Let’s see: I know the names of two people labeled in my Tully line as cousins: the priest John Bernard Davidson, and one of the many in this family called Patrick. Both of these men descend from the Michael and Margaret Tully showing on the same 1861 Canadian census page as the patriarch (so far) of my husband’s Tully line, Denis Tully. Can I connect these lines, and add all the material I’ve uncovered on Michael’s descendants to my database?

Not yet.

How frustrating. I’ve already got a list of Michael and Margaret’s entire roster of children’s names and birth years—there were six, of whom only two survived by the time of the 1900 census.

I’ve found their daughter Margaret and her husband, Robert T. Davidson—whom she married November 24, 1897, in Chicago—showing in the 1900 census with her mother, and, widowed, in the 1920 census with her brother Patrick just before her death that July. I’ve located the three Davidson children, including the priest, Father John (who evidently died in 1983, still in Chicago), and John’s sister Margaret, who married the “Rory” Hill showing in the household for that 1920 census. I’ve followed that Margaret’s line down for another two generations.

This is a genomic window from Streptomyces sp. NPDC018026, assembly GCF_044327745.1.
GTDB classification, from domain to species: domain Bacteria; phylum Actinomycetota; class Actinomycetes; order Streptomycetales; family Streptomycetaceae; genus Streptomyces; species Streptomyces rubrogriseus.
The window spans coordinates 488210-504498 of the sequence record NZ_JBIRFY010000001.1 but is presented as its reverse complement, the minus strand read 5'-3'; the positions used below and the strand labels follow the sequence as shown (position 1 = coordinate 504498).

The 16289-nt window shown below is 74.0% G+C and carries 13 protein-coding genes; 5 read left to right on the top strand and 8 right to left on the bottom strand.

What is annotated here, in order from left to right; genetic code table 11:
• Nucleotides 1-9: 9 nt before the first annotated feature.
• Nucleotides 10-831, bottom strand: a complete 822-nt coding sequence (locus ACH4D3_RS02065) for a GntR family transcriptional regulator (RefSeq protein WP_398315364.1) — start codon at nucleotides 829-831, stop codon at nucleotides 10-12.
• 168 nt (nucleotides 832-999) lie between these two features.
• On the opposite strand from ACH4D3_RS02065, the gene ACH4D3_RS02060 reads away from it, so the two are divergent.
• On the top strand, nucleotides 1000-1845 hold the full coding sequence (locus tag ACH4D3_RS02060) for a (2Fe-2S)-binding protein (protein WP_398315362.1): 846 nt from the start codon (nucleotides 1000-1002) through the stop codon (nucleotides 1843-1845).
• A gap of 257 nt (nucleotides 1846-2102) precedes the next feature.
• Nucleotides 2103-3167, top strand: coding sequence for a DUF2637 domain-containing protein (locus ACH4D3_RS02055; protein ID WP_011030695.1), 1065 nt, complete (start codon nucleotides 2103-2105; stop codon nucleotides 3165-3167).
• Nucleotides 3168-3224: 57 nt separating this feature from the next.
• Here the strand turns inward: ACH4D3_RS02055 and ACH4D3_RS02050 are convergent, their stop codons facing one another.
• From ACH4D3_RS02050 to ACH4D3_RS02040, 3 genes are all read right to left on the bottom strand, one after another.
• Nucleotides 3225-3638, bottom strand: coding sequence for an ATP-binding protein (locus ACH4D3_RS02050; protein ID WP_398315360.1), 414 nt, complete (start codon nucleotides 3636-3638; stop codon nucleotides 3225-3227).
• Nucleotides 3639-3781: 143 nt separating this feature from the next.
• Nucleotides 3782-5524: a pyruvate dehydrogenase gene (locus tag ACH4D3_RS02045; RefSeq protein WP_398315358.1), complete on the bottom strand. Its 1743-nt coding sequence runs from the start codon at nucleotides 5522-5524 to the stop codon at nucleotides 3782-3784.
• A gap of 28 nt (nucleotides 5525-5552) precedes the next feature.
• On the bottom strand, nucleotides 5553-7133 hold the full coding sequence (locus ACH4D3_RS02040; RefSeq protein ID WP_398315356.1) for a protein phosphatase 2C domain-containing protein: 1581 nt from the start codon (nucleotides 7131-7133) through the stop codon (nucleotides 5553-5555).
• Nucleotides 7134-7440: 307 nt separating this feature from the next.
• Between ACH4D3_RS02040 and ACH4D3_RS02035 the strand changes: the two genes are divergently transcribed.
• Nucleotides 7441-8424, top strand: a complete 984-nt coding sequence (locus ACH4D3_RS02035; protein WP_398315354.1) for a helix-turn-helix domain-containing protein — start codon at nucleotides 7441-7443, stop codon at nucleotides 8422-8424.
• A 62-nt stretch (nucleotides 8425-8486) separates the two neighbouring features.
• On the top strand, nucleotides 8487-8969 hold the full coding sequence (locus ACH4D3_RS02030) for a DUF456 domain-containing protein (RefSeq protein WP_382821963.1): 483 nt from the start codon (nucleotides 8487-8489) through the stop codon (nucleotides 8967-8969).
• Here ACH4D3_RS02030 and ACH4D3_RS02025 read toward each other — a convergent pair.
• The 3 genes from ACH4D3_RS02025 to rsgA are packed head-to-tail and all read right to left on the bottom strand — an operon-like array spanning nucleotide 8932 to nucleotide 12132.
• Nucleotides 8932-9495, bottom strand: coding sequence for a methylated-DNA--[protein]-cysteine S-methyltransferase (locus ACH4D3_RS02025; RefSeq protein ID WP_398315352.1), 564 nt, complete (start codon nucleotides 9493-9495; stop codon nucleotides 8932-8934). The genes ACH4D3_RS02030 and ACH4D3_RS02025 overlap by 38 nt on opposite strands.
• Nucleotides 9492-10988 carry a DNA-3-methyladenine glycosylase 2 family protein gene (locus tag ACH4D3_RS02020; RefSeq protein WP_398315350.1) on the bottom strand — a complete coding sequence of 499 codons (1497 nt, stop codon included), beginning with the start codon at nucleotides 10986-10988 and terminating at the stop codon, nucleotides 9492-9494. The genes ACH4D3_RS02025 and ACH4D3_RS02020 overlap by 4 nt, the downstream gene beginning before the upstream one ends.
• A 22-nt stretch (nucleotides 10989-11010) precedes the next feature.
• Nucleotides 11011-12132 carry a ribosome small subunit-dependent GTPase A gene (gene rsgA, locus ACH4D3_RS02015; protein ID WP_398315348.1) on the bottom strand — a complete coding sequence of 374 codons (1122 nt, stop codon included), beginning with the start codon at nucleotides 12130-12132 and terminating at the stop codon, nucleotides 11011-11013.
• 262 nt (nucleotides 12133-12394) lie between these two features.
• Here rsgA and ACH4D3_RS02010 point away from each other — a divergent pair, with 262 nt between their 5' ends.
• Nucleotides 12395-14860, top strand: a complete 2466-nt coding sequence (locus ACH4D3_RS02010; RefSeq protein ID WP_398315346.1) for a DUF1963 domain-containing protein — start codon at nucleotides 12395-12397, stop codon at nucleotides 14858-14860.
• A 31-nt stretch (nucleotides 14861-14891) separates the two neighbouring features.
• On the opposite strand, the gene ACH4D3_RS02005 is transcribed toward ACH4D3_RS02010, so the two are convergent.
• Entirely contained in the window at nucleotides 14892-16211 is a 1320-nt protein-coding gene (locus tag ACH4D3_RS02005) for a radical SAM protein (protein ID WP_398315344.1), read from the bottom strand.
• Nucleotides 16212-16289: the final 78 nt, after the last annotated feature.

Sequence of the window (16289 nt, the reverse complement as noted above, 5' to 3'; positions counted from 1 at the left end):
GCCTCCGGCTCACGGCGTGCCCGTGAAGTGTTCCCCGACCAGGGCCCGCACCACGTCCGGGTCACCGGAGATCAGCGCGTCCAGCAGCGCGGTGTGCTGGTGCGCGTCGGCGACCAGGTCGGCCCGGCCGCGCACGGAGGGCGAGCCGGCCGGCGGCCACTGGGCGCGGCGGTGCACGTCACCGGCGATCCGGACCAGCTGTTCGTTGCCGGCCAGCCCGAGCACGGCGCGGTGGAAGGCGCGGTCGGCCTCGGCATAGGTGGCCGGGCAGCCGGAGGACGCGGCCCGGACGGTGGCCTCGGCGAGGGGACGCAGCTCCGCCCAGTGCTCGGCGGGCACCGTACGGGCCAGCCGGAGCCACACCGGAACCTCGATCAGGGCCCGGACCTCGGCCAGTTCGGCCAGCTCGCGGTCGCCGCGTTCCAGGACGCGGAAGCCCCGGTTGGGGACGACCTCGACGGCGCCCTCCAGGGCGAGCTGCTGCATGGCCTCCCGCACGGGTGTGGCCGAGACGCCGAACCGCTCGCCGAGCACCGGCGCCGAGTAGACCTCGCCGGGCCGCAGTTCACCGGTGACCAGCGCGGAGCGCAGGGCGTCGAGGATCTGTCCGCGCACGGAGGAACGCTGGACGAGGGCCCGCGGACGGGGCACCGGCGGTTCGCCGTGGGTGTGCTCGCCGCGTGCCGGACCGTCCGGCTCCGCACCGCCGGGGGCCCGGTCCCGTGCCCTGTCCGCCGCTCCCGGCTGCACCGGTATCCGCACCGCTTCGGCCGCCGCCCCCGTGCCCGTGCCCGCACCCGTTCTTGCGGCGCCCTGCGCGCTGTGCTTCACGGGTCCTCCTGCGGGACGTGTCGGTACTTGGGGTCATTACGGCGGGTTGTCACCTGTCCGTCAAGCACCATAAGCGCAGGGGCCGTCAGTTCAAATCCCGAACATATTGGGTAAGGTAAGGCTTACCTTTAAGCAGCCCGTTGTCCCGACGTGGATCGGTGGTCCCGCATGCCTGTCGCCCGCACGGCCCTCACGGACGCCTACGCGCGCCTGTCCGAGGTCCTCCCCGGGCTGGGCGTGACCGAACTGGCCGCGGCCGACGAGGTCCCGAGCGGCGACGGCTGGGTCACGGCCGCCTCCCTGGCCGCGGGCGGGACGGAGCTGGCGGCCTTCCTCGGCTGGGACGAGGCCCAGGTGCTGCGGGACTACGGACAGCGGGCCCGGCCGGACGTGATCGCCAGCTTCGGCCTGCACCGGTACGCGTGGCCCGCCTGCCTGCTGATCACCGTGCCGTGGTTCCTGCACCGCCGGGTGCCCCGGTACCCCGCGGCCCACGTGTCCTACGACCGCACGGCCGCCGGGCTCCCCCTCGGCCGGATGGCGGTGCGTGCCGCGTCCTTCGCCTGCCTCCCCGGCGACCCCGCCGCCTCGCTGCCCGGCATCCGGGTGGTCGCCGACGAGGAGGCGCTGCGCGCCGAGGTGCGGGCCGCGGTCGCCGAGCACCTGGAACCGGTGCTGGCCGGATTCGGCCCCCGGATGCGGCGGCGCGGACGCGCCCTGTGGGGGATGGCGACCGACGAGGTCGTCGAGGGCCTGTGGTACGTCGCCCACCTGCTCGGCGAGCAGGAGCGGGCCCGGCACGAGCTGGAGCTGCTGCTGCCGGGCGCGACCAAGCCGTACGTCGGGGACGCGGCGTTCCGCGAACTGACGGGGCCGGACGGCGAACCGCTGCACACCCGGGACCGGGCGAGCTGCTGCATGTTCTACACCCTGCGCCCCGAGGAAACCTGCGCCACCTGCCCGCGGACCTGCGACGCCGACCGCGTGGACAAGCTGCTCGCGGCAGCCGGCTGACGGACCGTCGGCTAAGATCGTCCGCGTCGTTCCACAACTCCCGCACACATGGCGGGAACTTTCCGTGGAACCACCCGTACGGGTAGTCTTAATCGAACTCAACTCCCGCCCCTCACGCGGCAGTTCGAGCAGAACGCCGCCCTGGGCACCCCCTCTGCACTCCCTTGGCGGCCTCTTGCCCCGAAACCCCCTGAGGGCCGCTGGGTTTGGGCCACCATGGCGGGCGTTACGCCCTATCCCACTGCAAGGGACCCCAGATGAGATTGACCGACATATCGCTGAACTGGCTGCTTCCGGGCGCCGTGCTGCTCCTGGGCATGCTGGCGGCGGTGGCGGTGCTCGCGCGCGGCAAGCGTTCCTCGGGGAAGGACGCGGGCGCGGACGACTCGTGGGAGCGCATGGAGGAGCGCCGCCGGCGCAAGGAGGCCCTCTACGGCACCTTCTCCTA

I’ve done due diligence on Margaret Tully Davidson’s brother’s line, too. While Patrick’s line is considerably shorter—he and his wife Carrie had only one surviving child—I was able to locate their daughter in census records from her parents’ household in 1900, to her marriage in 1912 and ensuing census records in 1920, 1930 and 1940. All that, despite a scramble of documentation under the name Margaret, Margaret Maud, and Maude M—with a husband alternately referred to as Achille Mailhot and its spelling variant Achilles, and his nickname, Archie.